Transmission Error Due to Resonance in Synchronous Belt Drive With Eccentric Pulley

[+] Author and Article Information
Masanori Kagotani

Vice-President, Kitakyushu Automobile College, 1-2-24, Ninatawakazono, Kokuraminami-ku, Kitakyushu-shi, Fukuoka, 802-0814 Japan

Hiroyuki Ueda

Associate Professor, Department of Mechanical Engineering for Transportation, Osaka Sangyo University, 3-1-1, Nakagaito, Daito-shi, Osaka, 574-8530 Japan

1Corresponding author.

ASME doi:10.1115/1.4037761 History: Received March 21, 2017; Revised July 18, 2017


In synchronous belt drives, it is generally difficult to eliminate pulley eccentricity, because the pulley teeth and shaft hole are produced separately. This eccentricity affects the accuracy of rotation transmission, so that the belt tension changes during a single rotation of the pulley. This in turn affects the occurrence of resonance in the spans. In the present study, the transmission error in a synchronous belt drive with an eccentric pulley in the absence of a transmitted load was experimentally investigated for the case in which the spans undergo first-mode transverse vibration due to resonance. The transmission error was found to have a component with a period equal to the span displacement, in addition to a component with a period of half the span displacement. During a single rotation of the pulley, the magnitude of the transmission error increased, and its frequency decreased, with decreasing belt tension. The transmission error exhibited the large value when two frequency conditions were satisfied: one was that the meshing frequency was within the range of span frequency variations due to the eccentricity, and the other was that the minimum span frequency was close to an integer multiple of the pulley rotation frequency. Even if both of these conditions occurred, if the range of span frequency variations due to the eccentricity was larger than 13 Hz, the transmission error could be eliminated by adjusting the belt tension so that the average span frequency corresponded to the meshing frequency.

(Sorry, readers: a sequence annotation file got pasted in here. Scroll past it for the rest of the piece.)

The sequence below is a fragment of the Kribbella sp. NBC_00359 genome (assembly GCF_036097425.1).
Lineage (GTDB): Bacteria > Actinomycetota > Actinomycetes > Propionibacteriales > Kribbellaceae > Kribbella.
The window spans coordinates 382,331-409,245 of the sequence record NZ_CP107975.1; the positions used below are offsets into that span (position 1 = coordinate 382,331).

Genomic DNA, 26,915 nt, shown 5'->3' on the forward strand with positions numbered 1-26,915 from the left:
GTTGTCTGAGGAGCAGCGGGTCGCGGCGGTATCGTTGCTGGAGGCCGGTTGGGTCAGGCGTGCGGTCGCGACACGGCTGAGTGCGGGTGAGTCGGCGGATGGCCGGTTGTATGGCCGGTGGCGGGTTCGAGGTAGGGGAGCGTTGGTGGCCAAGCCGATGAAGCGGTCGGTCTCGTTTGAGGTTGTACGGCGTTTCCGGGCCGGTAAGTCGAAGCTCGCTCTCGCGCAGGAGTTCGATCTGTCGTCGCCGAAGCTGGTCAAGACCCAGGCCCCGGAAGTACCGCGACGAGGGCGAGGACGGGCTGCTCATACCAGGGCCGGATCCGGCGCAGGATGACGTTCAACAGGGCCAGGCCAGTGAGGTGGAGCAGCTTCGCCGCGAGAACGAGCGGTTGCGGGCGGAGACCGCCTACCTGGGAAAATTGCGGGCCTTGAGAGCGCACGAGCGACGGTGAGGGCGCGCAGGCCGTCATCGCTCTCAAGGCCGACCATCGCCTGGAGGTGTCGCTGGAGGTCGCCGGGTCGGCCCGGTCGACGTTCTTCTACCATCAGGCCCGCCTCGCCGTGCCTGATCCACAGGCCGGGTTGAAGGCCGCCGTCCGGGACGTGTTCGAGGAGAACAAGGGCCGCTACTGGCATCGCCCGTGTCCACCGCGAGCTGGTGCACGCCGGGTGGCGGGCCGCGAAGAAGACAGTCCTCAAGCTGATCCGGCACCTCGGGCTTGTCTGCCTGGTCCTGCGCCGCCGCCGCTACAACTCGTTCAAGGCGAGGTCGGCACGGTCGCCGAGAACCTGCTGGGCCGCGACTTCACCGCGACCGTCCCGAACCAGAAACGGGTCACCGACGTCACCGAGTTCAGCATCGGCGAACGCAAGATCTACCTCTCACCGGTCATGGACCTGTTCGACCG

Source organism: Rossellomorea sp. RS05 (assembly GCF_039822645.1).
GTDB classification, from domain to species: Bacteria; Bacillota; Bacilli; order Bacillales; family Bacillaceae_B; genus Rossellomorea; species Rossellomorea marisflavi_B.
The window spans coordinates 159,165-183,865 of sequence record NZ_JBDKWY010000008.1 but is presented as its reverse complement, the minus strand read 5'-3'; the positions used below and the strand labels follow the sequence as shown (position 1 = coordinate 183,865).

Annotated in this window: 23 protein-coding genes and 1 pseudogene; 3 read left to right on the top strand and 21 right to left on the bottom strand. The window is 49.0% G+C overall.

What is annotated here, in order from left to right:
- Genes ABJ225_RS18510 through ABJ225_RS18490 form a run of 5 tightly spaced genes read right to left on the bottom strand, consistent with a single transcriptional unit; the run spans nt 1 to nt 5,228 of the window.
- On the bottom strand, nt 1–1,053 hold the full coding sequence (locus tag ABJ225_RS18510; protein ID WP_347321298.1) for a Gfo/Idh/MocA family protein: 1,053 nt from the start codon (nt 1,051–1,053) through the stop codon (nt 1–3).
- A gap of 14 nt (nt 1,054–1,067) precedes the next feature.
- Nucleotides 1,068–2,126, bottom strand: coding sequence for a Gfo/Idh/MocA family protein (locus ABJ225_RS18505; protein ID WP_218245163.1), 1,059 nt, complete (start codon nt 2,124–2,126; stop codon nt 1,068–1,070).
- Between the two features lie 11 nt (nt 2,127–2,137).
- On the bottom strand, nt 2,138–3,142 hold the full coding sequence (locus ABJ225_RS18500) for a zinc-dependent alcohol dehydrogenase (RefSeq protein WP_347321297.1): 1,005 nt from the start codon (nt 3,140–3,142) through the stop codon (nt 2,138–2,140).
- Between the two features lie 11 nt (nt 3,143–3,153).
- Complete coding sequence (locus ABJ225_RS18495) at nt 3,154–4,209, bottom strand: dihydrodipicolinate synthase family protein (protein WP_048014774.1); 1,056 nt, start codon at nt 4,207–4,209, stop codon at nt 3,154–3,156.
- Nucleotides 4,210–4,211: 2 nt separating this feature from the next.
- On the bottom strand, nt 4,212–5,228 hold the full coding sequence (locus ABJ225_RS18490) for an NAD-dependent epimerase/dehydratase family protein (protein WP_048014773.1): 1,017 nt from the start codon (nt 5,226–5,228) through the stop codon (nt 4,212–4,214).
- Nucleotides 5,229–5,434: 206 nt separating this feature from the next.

Copyright (c) 2017 by ASME
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